Why Does My Face Turn Red When I Run?

Man resting after a run

Sam Edwards / Getty Images

If you are red-faced after running, you are not alone. This is a common issue, especially in women and people with fair skin. When you're running, your body is producing heat. Sweating helps cool you down, and your body also increases blood supply to your skin to help regulate your temperature. Your capillaries dilate so more blood can flow through them and radiate extra heat out through your skin. 


The diameter of the capillaries in the cheeks is wider than elsewhere, and they are closer to the surface. So, when they dilate, there is more red blood coming close to the surface, giving you that rosy red color.

Many runners get red-faced no matter how much their fitness improves (in fact, some research shows that endurance athletes get more flushed, earlier in their workouts than less fit people).

Everyone handles the heat differently, and just as some runners sweat more than others, some get red faces and others don't. Some people naturally have more capillaries.

Others may have capillaries that naturally carry more blood to the face during exertion. Either way, they are more prone to having a red face from exercise.

Running in Hot Weather

You may find that you get redder if you're doing an intense run or running in hot or humid weather. During warm weather, try to run early in the morning or later in the evening (or indoors if it's really hot).

Also, make sure you're staying hydrated during your runs and drinking when you're thirsty. Try pouring water on your head, neck, and under your arms to cool off.

If you're experiencing other symptoms besides a red face, like dizziness or nausea, you may be suffering from a heat-related illness, such as dehydration, heat stroke, or heat exhaustion. Stop running immediately, sip some water, and get in the shade.

Duration of Flushing

Most flushing caused by exertion will last no more than 15 to 20 minutes. There is not much you can do to speed the process, but you can try.

How to Reduce Flushing

  • Spritz or dab cold water on your face during your workout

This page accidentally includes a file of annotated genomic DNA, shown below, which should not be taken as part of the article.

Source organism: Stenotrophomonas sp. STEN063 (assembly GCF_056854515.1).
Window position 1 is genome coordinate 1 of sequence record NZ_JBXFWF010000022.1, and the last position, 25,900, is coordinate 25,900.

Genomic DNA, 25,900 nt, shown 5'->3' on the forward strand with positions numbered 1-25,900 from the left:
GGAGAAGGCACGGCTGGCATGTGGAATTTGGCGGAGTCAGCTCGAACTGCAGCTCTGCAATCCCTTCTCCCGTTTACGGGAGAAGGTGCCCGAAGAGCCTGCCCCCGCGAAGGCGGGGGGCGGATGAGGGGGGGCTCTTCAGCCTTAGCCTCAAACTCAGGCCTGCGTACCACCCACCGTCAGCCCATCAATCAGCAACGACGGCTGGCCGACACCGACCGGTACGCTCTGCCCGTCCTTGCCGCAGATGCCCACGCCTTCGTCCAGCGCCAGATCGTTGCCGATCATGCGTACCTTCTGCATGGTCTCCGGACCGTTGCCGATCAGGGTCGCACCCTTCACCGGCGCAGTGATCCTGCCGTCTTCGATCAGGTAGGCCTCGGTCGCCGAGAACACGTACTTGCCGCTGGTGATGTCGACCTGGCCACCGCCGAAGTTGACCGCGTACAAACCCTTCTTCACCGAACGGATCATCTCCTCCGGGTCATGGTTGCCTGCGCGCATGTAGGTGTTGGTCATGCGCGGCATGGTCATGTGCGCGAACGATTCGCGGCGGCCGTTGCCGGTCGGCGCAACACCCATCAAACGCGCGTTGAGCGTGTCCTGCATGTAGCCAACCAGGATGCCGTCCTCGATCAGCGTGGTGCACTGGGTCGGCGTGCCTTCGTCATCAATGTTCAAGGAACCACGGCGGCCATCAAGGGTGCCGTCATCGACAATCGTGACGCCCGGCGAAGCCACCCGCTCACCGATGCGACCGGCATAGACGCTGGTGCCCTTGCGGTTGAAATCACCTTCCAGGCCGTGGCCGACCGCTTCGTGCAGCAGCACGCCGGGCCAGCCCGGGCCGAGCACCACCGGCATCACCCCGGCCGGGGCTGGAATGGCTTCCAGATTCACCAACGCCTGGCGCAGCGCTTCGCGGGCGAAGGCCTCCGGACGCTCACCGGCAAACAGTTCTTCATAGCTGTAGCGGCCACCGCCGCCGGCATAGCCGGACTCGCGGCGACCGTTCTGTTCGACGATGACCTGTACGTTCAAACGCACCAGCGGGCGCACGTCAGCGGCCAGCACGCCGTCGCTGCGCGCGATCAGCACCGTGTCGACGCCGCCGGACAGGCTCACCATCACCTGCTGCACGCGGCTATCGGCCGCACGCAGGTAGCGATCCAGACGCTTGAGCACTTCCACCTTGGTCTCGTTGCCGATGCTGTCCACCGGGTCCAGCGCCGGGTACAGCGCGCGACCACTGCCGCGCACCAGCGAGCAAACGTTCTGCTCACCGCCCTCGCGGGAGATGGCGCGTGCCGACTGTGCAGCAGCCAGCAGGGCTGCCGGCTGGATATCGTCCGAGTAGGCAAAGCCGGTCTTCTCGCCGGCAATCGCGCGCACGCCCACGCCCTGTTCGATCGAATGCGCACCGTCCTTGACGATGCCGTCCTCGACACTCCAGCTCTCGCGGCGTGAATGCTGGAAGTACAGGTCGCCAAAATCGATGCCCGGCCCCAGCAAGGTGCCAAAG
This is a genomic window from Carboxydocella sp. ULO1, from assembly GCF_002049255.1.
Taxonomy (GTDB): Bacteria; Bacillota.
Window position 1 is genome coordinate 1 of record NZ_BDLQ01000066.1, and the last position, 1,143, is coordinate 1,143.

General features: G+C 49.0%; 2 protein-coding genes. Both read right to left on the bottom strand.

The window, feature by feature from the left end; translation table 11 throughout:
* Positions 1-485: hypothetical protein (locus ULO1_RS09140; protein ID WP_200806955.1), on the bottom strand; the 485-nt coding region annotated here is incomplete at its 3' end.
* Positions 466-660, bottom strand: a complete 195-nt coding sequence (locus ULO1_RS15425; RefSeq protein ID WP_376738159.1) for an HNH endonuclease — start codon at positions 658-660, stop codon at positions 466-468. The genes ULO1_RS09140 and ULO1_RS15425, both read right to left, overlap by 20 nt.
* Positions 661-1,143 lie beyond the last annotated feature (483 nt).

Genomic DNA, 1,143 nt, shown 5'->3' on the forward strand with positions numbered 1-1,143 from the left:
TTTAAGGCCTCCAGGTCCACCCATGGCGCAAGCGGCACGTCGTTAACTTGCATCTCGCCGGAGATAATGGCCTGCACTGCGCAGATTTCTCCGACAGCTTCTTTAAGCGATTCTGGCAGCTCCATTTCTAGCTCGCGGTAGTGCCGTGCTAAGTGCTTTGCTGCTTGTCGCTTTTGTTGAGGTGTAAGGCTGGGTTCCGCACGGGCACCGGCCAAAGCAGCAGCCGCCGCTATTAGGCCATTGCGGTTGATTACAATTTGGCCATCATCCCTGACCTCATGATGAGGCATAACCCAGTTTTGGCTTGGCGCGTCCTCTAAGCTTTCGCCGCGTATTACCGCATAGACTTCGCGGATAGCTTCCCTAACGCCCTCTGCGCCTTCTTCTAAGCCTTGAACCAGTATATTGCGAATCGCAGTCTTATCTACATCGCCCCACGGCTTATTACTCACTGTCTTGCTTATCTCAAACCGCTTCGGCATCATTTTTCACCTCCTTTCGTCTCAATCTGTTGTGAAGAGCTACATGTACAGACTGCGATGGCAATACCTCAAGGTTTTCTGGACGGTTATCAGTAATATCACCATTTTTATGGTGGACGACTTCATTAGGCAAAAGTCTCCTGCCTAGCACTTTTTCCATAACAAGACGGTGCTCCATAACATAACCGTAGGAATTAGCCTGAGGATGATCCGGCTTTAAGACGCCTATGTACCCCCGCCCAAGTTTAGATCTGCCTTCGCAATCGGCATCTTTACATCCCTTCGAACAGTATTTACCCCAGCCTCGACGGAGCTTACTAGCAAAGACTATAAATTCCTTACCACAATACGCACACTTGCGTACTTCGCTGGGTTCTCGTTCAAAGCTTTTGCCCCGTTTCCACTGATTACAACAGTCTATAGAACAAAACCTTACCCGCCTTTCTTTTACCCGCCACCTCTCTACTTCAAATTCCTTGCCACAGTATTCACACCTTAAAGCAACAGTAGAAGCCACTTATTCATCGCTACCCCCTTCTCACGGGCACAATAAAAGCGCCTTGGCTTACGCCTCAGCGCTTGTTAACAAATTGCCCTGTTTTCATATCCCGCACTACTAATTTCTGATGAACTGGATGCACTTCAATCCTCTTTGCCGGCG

• Cool down adequately to reduce your heart rate
  • Take a cold shower, wash your face with cold water, or use a face wipe (some contain aloe to soothe your skin and caffeine to constrict blood vessels) post-workout
  • Moisturize your face after you wash it; try an anti-redness or sensitive skin formula
  • Apply green color-correcting primer followed by a tinted moisturizer

When to Talk to A Health Care Practitioner

Although a red face while running is usually harmless, you should still mention it to your health care provider, especially if you're brand-new to running or exercising. If you have other symptoms such as diarrhea, wheezing, hives or difficulty breathing, it could be the sign of a more serious condition.

Note whether you are experiencing flushing in other circumstances. Is it worse with certain foods, or if you drink alcohol? Discuss any connections you've noticed with your health care provider.

If the flushing lasts for more than half an hour after you exercise, or goes away and comes back later in the day, it could be a sign of rosacea. If that's the case, treatment is available.

Some medications, including acne creams like benzoyl peroxide and some antibiotics and high blood pressure medicines, may cause flushing or make it worse. In addition, phosphodiesterase 5 inhibitors (PDE 5) including sildenafil (Viagra, Revatio), vardenafil (Levitra, Staxyn), and tadalafil (Adcirca) may also cause flushing. PDE 5 medications are used to treat pulmonary hypertension and erectile dysfunction.

It also may help to avoid topical treatments that irritate the skin (like retinol or chemical peels) the night before you have a long run or intense workout planned.

A Word From Verywell

If you've been assured you are healthy and you still have that red glow, wear it with pride. Yes, it can be annoying when passersby keep asking if you are all right when you just completed a tough workout and are bright red in the face, however, it will eventually subside.

5 Sources
Verywell Fit uses only high-quality sources, including peer-reviewed studies, to support the facts within our articles. Read our editorial process to learn more about how we fact-check and keep our content accurate, reliable, and trustworthy.
  1. Simmons GH, Wong BJ, Holowatz LA, Kenney WL. Changes in the control of skin blood flow with exercise training: where do cutaneous vascular adaptations fit in? Experimental physiology. 2011;96(9):822. doi:10.1113/expphysiol.2010.056176

  2. Hayashi N, Kashima H, Ikemura T. Facial blood flow responses to dynamic exercise. Int J Sports Med. 2021;42(3):241-245. doi:10.1055/a-1244-9870

  3. Morris A, Patel G. Heat stroke. In: StatPearls. StatPearls Publishing; 2022.

  4. Seeley AD, Giersch GEW, Charkoudian N. Post-exercise body cooling: skin blood flow, venous pooling, and orthostatic intolerance. Front Sports Act Living. 2021;0. doi:10.3389/fspor.2021.658410

  5. Huang SA, Lie JD. Phosphodiesterase-5 (PDE5) Inhibitors In the management of erectile dysfunctionP T. 2013;38(7):407–419.

Additional Reading

By Christine Luff, ACE-CPT
Christine Many Luff is a personal trainer, fitness nutrition specialist, and Road Runners Club of America Certified Coach.